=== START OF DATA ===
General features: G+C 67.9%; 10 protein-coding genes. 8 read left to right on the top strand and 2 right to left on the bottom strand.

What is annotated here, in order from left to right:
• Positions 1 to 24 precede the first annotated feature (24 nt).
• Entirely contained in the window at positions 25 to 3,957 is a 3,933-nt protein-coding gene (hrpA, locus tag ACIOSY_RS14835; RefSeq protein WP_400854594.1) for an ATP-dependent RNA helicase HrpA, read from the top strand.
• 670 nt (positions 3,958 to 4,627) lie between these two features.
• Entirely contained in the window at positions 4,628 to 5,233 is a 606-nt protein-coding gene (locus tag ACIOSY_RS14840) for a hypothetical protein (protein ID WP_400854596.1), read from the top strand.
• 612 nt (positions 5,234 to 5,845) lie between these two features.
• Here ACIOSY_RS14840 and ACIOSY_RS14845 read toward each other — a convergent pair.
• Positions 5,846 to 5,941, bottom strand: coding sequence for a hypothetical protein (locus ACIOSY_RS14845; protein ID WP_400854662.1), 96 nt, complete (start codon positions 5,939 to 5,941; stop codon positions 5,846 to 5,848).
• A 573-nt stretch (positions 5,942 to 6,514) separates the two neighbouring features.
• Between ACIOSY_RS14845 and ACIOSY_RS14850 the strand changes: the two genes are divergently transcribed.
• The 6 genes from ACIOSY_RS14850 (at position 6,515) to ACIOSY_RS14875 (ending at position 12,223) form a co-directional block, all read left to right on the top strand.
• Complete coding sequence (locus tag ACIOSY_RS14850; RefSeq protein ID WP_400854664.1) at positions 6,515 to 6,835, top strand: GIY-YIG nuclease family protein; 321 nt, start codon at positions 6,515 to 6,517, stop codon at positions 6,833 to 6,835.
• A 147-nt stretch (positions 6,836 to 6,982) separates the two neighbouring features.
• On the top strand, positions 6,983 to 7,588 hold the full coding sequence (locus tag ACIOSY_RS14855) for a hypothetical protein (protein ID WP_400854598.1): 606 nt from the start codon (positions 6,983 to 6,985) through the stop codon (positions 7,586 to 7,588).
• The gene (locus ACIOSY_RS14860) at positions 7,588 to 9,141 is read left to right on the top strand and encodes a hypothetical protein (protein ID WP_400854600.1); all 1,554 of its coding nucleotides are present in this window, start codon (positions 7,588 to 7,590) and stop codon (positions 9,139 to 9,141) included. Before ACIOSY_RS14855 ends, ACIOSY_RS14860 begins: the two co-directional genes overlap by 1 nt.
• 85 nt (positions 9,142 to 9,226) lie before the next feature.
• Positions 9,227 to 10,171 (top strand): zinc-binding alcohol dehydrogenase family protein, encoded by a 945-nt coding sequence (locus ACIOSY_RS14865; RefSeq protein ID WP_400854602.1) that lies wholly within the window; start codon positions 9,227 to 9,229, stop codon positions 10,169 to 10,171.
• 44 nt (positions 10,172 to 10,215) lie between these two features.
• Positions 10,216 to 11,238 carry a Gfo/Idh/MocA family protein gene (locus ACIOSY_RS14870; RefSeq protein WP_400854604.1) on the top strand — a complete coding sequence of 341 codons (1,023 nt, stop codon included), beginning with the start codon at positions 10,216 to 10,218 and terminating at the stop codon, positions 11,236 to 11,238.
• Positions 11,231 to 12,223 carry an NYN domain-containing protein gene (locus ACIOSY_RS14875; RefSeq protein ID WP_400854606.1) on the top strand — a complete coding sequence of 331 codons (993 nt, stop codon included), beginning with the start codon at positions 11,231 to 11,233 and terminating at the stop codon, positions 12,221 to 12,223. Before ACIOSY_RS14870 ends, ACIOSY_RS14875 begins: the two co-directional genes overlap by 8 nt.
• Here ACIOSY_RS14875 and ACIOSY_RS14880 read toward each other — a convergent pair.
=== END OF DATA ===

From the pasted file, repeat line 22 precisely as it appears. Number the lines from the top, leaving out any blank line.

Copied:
• Here ACIOSY_RS14875 and ACIOSY_RS14880 read toward each other — a convergent pair.